World InfoZone - WIZ Around The World
Monday 1st March

On 26 December 2003, the day following Christmas Day, an earthquake in Iran devastated the area around the city of Bam (6.5 on the Richter scale). It is estimated that over 40,000 people lost their lives in one of the worst natural disasters during the last decade. Exactly one year later, on 26 December 2004, a quake occurred under the sea near Aceh in north Indonesia (8.9 on the Richter scale); this produced tsunamis causing flooding and destruction in Bangladesh, India, Indonesia, Malaysia, Maldives, Myanmar, Thailand, Seychelles, Sri Lanka and the east coast of Africa (Kenya and Somalia). The death toll is around 150,000 - 1 January 2005. ... Re-estimated at more than 225,000 on 18 January.

Posting from Marsha, Israel (27 December 2004)

So many innocent people were killed in Sri Lanka, Thailand, Malaysia, Bangaladesh, India, Indonesia and the Maldives. We are sad today and mourn all the people who perished in this horrible tragedy.

John Wu, China (27 December 2004)

The huge tidal waves swept ashore and killed many people in Asian countries. Such a disaster was told would happen once in a century.

Student, Siberia, Russia (27 December 2004)

We feel very sorry about the unexpected tragedy. How it was able to happen without any warning and predictions?

Teacher, UK (27 December 2004)

I am amazed that no one was able to give warnings of the tsunami. It just goes to show how unprepared and insignificant we are in the face of natural disasters.

Teacher, Hungary (27 December 2004)

I was terribly shocked when I saw the reports on TV today. Here, in Hungary we are so far from that place, but I feel great empathy with the people who suffer from the tidal wave disaster.

Student from Croatia (28 December 2004)

This time modern technology has failed to inform people of the region to protect themselves from tsunami waves. How is it possible today? How many weather forecast satellites are there in the Earth's orbite? Japan has got special instruments for earthquakes. All those countries had to be informed and people would move from the ocean shores and find shelters. Tsunami travels at about 500 -700 km per hour. In my opinion, many people could be informed by radio, TV, via mobile phones.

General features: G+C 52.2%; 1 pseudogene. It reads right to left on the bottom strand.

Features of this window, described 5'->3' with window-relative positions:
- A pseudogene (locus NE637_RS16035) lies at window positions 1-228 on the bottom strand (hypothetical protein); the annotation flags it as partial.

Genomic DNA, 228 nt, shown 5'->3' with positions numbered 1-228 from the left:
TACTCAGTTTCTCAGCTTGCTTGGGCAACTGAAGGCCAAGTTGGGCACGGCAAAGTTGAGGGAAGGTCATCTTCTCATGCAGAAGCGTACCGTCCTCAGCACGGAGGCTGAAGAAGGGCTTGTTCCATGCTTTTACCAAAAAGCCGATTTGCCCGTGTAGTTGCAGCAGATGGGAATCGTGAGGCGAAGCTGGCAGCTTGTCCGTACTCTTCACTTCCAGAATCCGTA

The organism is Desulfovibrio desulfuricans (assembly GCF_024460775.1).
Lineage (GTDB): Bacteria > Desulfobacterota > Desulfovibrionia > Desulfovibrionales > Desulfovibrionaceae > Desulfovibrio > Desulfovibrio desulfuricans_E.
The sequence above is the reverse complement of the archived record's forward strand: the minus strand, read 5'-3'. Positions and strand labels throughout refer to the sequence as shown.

Teacher from Texas, USA (29 December 2004)

As emergency forces work to meet the most urgent needs, the rest of us should wait, with ears open. The people closest to the tragedy and the special teams sent to help them, will tell us where the greatest needs are.

Email from Sri Lanka (29 December 2004)

We, the HorizonLanka team in Anuradhapura, would like to help our countrymen who are lamenting in this tragic moment. Our Internet café has launched a helpline and we will render our services for the family members who desperately want to get details of their beloved ones. HorizonLanka Cybercity Internet Café, New Bus stand, Anuradhapura.

Email from Horizon School, Sri Lanka (29 December 2004)

We are ok but some of the students loved ones who worked in coastal areas are missing.

Posting from pupils in Israel (29 December 2004)

We are sorry for the people who had relatives that were in the disaster. We know that now there are more then 90,000 dead people, and it is estimated it will be 100,000 dead people soon.

Email from Bangladesh (31 December 2004)

... two people have been killed and a minor level of damage occurred in the coastal areas. Sri Lanka, not far away from Bangladesh, has been more badly affected. We are sending an advance Team on Sunday to assess relief needs and medical support and also reconstruction requirements. This team visit will be followed by material support for these helpless people. ... Can you send me any contact details of the school or the people you know in Sri Lanka? I will forward it to my colleagues who are travelling to Sri Lanka on Sunday.

Ideas for Fundraising - Canadian Teacher (4 January 2005)

My school is in the process of deciding what type of fundraiser we could do to raise money to help those suffering from the disaster in Southern Asian countries. I was wondering what types of projects or fundraisers other classes or schools might be doing to support this effort? We hope to raise money and educate the students about the countries affected. Please share any good ideas ...

The Head Teacher of Horizon School - Sri Lanka (4 January 2005)

Two HorizonLanka teachers have been helping the tsunami victims for the past few days in affected areas. ... One of our boys who had been holidaying in a coastal village had a narrow escape ... He is still shocked.

Posting from Palestine - Nature vs Us (4 January 05)

I am afraid mother nature does not understand reconciliation and just strikes all people ... but it is a lesson to all of us, that we all are human and no difference between poor and rich, black and white, men or women. I am sorry for those who lost their lives and homes and beloved.

Posting from Sri Lanka (5 January 05)

We, Sri Lankans had to face a big problem, Tsunami. We didn’t have new technology to know about it before it happened. So we had to face it. ... Now we have to rebuild our country. As well we have to develop our science knowledge.

Photos from the Bam earthquake were sent to WIZ by a photographer in Iran. Visit the Iran Gallery to see photos of Bam.

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